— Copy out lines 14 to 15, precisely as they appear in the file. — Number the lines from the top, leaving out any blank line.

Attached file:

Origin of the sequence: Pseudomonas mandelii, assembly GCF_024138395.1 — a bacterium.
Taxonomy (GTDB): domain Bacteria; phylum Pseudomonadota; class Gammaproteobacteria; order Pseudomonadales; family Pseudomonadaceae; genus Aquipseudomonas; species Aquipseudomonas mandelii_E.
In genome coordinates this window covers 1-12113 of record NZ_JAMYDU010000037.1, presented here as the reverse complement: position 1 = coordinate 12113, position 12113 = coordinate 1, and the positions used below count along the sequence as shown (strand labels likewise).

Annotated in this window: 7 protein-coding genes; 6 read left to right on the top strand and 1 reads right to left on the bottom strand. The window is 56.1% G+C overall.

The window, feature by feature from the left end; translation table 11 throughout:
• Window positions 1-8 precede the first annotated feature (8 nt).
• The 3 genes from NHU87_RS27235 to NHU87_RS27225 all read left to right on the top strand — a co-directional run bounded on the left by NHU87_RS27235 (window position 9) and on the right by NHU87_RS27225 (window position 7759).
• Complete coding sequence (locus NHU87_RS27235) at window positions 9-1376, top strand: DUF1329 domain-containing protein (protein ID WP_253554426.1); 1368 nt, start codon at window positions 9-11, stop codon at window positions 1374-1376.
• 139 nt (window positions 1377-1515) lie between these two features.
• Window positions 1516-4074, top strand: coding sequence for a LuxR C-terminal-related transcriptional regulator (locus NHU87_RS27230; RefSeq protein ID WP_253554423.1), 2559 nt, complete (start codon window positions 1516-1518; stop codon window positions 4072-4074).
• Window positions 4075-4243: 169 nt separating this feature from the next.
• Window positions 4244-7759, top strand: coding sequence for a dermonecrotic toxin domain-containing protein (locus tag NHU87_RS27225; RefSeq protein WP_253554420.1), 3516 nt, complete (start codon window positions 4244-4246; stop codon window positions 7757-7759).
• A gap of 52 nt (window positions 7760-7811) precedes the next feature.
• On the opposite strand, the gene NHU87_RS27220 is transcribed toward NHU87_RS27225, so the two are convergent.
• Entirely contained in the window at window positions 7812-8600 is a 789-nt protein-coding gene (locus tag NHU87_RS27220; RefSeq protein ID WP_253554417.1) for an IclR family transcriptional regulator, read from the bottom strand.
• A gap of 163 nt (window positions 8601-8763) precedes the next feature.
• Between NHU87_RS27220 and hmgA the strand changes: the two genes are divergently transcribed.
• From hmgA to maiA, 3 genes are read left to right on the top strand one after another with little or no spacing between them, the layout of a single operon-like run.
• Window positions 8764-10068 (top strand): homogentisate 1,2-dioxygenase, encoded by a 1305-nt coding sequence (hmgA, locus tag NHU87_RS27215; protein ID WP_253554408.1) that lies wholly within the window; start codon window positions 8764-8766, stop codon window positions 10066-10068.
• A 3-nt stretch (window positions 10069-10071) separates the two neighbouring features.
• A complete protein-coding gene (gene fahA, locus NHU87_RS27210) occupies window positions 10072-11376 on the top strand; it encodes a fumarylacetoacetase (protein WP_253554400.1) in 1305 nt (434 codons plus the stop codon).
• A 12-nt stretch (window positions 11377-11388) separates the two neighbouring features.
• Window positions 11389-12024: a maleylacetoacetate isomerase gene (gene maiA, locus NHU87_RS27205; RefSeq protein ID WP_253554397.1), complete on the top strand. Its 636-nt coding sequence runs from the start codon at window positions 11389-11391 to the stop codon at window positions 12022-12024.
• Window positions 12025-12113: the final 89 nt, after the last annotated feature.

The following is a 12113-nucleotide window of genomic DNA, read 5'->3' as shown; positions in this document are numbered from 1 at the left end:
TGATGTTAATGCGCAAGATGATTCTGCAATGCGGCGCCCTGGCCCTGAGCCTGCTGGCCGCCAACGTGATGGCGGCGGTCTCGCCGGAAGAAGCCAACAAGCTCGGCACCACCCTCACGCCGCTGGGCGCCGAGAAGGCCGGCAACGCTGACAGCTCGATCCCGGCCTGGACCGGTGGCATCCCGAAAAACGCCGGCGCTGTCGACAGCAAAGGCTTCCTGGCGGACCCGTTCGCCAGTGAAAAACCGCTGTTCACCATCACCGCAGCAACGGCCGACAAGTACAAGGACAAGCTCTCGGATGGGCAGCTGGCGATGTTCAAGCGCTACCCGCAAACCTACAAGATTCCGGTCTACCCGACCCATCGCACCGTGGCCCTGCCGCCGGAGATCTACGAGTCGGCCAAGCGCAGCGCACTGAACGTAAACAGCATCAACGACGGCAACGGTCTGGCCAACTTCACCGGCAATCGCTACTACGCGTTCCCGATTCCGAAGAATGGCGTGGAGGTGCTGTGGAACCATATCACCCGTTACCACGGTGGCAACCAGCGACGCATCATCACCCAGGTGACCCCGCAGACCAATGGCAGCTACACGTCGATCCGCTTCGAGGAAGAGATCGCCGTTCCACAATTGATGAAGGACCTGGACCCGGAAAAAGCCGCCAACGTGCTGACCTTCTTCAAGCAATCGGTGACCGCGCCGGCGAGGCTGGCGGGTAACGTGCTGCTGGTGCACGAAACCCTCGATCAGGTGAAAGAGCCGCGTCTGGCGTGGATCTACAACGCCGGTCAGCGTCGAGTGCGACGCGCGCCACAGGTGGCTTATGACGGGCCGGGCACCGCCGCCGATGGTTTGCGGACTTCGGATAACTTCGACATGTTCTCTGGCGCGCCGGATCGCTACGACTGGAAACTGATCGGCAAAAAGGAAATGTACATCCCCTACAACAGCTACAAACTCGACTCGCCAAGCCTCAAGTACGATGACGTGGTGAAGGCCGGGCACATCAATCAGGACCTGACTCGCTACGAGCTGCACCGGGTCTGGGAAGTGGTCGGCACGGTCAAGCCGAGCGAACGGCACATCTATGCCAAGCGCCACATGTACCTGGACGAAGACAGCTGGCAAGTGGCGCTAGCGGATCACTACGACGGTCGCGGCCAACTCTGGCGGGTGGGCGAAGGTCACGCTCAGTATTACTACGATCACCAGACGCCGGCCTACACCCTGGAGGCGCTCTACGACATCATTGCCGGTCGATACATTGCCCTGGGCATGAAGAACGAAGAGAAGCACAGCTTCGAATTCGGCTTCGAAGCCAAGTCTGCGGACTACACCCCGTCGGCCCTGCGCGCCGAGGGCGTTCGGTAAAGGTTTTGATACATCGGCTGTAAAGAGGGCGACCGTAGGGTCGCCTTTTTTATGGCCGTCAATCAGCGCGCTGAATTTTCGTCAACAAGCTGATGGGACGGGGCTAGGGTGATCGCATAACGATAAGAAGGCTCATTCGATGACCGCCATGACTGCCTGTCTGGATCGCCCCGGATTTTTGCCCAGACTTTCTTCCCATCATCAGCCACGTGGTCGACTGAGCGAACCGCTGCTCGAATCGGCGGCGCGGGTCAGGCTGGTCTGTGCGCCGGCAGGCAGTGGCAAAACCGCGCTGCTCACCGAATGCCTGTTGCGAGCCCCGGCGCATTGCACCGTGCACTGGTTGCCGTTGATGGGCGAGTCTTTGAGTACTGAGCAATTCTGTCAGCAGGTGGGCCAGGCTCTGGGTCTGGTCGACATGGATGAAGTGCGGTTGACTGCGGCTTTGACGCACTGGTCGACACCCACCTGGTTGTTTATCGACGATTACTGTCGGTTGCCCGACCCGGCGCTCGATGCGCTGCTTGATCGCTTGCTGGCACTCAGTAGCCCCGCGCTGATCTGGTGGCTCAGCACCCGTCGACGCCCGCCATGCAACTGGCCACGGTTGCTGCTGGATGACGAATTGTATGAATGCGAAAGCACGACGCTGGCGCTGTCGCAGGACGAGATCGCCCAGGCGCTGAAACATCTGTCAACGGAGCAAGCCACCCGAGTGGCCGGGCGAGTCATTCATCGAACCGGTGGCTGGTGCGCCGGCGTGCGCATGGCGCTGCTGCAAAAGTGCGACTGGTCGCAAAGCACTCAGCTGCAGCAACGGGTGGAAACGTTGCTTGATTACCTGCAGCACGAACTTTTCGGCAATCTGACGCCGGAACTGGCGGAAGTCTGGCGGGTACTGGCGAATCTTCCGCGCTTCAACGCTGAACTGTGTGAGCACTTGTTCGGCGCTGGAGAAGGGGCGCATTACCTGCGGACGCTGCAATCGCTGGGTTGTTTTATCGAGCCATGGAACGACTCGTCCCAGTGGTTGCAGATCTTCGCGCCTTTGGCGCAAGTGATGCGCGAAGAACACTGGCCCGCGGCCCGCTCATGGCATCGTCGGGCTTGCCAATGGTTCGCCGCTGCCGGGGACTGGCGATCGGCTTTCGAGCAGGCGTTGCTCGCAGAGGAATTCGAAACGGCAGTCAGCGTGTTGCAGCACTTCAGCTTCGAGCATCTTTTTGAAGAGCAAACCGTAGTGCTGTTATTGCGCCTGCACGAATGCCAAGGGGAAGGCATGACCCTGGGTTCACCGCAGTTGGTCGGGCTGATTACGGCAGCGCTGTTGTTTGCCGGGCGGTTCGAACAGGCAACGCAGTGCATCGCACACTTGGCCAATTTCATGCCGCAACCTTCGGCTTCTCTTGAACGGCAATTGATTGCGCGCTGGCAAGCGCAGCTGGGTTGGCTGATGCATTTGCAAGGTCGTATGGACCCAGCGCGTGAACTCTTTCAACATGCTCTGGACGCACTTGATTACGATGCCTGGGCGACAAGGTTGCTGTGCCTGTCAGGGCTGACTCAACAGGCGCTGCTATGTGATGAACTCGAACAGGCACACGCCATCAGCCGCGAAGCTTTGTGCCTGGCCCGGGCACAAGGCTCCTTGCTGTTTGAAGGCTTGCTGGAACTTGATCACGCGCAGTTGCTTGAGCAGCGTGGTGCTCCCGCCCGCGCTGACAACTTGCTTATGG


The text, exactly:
• On the opposite strand, the gene NHU87_RS27220 is transcribed toward NHU87_RS27225, so the two are convergent.
• Entirely contained in the window at window positions 7812-8600 is a 789-nt protein-coding gene (locus tag NHU87_RS27220; RefSeq protein ID WP_253554417.1) for an IclR family transcriptional regulator, read from the bottom strand.